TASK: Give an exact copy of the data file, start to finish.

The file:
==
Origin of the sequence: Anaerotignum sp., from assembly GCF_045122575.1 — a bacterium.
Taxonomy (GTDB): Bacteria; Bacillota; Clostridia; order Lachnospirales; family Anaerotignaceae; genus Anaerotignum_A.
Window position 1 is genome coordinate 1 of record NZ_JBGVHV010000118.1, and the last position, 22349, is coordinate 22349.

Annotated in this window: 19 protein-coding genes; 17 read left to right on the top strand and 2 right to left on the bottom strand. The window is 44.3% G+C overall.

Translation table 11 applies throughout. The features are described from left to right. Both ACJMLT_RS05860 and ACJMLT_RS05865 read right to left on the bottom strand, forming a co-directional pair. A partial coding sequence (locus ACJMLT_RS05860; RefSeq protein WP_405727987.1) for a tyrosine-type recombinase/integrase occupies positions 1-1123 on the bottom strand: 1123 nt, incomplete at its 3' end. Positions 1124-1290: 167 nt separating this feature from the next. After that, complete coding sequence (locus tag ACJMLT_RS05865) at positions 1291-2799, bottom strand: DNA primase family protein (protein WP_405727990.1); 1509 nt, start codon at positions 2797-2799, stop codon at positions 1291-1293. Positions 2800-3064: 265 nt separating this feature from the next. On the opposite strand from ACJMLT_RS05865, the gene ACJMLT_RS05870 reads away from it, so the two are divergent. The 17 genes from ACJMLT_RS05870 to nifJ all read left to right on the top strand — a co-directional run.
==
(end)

Origin of the sequence: Anaerotignum sp., from assembly GCF_045122575.1 — a bacterium.
Taxonomy (GTDB): Bacteria; Bacillota; Clostridia; order Lachnospirales; family Anaerotignaceae; genus Anaerotignum_A.
Window position 1 is genome coordinate 1 of record NZ_JBGVHV010000118.1, and the last position, 22349, is coordinate 22349.

Annotated in this window: 19 protein-coding genes; 17 read left to right on the top strand and 2 right to left on the bottom strand. The window is 44.3% G+C overall.

Translation table 11 applies throughout. The features are described from left to right. Both ACJMLT_RS05860 and ACJMLT_RS05865 read right to left on the bottom strand, forming a co-directional pair. A partial coding sequence (locus ACJMLT_RS05860; RefSeq protein WP_405727987.1) for a tyrosine-type recombinase/integrase occupies positions 1-1123 on the bottom strand: 1123 nt, incomplete at its 3' end. Positions 1124-1290: 167 nt separating this feature from the next. After that, complete coding sequence (locus tag ACJMLT_RS05865) at positions 1291-2799, bottom strand: DNA primase family protein (protein WP_405727990.1); 1509 nt, start codon at positions 2797-2799, stop codon at positions 1291-1293. Positions 2800-3064: 265 nt separating this feature from the next. On the opposite strand from ACJMLT_RS05865, the gene ACJMLT_RS05870 reads away from it, so the two are divergent. The 17 genes from ACJMLT_RS05870 to nifJ all read left to right on the top strand — a co-directional run.